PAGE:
Yoga for Beginners: Here’s what to expect from your first session!

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Here we’ll show you what to look out for when you’re just starting with yoga. We have all the information on yoga for beginners, including what to expect before your first class and even some thoughts on YouTube videos so you can start right away!

When you hear the term yoga, what’s the first thing that comes to your mind? Is it people who are knotted up and balancing in the strangest poses? These are advanced yogis who have been practicing yoga for years. You can consider them inspiration or just forget about these images and concentrate on yourself instead.

Yoga is a philosophical teaching from India, which focuses on connecting body, mind, and soul. The yoga exercises on the mat, the so-called asanas, are an integral part of achieving this goal.

Yoga exercises are also a powerful core workout and improve your coordination and flexibility. They also improve your mental state.

As a beginner, you start slowly with simple movements. These will test your flexibility and train your body awareness and the connection between your breath and your movement. The conscious body awareness that you practice in yoga will also benefit you in any other physical activity.

Which yoga styles are suitable for beginners?

Which style is suitable depends on what you want, and all styles have options for newcomers to the practice. Do you want to be mostly quiet and calm? Then Yin Yoga might help. Studios often offer restorative classes as well.

Vinyasa Flow or Power Yoga will really get you sweating. How exactly the individual classes are taught will depend on the teachers and possibly the specific studio.

In most yoga classes, you practice as a group, according to the teacher’s instructions. The asanas and their sequence can vary from week to week. In many Hot Yoga and Ashtanga studios, however, this is not the case. There, you will often practice the same sequence every week.

Regardless of which style you choose, all yoga practices draw from the same repertoire of poses. It’s the type of instruction, pace, and order of the poses that vary.

No one style is generally considered to be more or less suited for those new to yoga. The best thing is to ask yourself what you are generally looking for and then just try it out. Yoga should be fun. Nevertheless, it doesn’t hurt to think outside the box and try something that you think you might not be comfortable with.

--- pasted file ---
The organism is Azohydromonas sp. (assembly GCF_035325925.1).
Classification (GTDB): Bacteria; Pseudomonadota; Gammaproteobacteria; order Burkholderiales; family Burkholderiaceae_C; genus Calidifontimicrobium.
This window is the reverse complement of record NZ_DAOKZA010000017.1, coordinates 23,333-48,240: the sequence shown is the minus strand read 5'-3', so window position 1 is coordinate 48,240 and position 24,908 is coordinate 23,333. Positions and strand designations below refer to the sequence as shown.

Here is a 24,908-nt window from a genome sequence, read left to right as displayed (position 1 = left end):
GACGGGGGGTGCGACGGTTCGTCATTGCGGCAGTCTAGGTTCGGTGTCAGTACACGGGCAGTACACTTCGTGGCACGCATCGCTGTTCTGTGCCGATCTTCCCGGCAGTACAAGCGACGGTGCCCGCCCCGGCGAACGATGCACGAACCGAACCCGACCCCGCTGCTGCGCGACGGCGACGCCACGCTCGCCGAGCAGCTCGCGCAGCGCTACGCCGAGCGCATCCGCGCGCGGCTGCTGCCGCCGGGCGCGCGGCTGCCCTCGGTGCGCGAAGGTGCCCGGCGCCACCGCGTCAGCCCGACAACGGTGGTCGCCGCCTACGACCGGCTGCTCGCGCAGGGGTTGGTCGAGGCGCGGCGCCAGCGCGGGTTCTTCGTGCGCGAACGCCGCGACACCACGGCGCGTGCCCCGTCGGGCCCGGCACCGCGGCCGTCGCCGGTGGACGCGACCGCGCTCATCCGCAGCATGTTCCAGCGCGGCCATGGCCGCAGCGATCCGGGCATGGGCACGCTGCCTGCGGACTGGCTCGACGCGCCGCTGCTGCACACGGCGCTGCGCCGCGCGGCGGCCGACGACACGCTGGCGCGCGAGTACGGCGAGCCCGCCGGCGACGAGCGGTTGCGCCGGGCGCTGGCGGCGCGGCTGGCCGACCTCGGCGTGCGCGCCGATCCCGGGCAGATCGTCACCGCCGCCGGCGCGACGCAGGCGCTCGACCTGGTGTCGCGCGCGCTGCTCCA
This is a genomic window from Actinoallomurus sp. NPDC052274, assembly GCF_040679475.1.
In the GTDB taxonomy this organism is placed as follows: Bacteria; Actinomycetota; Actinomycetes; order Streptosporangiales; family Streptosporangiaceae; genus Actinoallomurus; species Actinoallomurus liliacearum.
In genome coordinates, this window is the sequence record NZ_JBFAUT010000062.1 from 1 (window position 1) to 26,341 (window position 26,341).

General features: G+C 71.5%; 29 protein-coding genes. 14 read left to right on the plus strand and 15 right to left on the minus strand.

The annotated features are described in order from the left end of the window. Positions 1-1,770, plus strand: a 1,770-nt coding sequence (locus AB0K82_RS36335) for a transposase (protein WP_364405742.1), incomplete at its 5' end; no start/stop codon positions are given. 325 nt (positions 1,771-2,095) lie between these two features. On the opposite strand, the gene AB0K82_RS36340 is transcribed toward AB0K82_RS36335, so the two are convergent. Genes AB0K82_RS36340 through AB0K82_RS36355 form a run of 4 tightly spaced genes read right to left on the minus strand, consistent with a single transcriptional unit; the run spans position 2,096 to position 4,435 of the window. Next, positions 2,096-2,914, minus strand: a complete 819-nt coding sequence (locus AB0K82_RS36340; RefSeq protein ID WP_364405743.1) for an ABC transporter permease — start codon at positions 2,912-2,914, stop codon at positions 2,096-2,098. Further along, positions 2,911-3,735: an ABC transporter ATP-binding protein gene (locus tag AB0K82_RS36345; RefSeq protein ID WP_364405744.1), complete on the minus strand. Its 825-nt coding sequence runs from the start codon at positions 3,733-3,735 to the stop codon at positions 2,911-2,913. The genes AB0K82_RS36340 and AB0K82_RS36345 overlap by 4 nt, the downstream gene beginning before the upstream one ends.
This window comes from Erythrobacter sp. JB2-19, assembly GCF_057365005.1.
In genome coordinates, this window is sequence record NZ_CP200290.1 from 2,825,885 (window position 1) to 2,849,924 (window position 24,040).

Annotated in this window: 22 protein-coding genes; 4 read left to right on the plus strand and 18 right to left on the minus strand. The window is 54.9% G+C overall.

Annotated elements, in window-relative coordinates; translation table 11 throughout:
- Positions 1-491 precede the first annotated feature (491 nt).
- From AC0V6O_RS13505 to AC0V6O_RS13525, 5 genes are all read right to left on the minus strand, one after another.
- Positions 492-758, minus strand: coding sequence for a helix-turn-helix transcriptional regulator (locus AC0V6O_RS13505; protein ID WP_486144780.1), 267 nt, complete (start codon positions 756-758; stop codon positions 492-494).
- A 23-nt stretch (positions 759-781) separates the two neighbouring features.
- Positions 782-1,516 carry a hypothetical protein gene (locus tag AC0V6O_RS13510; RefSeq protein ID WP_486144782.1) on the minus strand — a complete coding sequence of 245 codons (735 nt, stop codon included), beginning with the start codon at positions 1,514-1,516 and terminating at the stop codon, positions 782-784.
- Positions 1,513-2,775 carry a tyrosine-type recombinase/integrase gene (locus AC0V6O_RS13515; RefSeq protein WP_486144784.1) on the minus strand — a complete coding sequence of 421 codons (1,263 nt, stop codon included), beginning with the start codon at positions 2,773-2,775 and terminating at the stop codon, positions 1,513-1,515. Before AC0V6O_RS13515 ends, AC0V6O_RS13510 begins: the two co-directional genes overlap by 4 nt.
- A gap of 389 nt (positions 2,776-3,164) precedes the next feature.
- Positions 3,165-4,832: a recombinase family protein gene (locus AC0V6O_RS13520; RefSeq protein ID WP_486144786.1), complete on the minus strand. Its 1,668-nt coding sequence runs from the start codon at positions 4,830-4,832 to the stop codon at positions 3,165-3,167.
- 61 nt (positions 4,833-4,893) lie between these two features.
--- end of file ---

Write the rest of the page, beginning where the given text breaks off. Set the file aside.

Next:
Maybe you’ll discover a whole new side of yourself, and it wouldn’t hurt to leave your comfort zone!

Yoga for beginners – What’s the best way to start?

1. Discover your why.

From relaxing Yin Yoga, to spiritual Kundalini, to strenuous Power Yoga, you can find almost every yoga practice imaginable, especially in big cities. Ask yourself why you want to start with yoga and what criteria you are looking for in a yoga class or studio. Find yoga studios that meet these criteria and choose a style that fits your goal.

Find a yoga studio.

The best approach is to find a studio for when you first try it out. This makes sense especially for those new to yoga practice. It’s more fun with others, and under the guidance of a qualified teacher you will practice a sequence that makes sense and matches the needs of the group. If you get stuck, the teacher will help and give you some modifications. 

Find your routine.

Sometimes yoga is fun right from the start. But sometimes it isn’t. Logically: The better you can do something, the more fun it is. So if the first lesson wasn’t perfect, don’t just give up. Take your time to become familiar with the movements and to go to classes more regularly. Practicing yoga 2-3 times a week for a month will give you an idea of whether the style, teacher, and studio suit you. If not: try it elsewhere.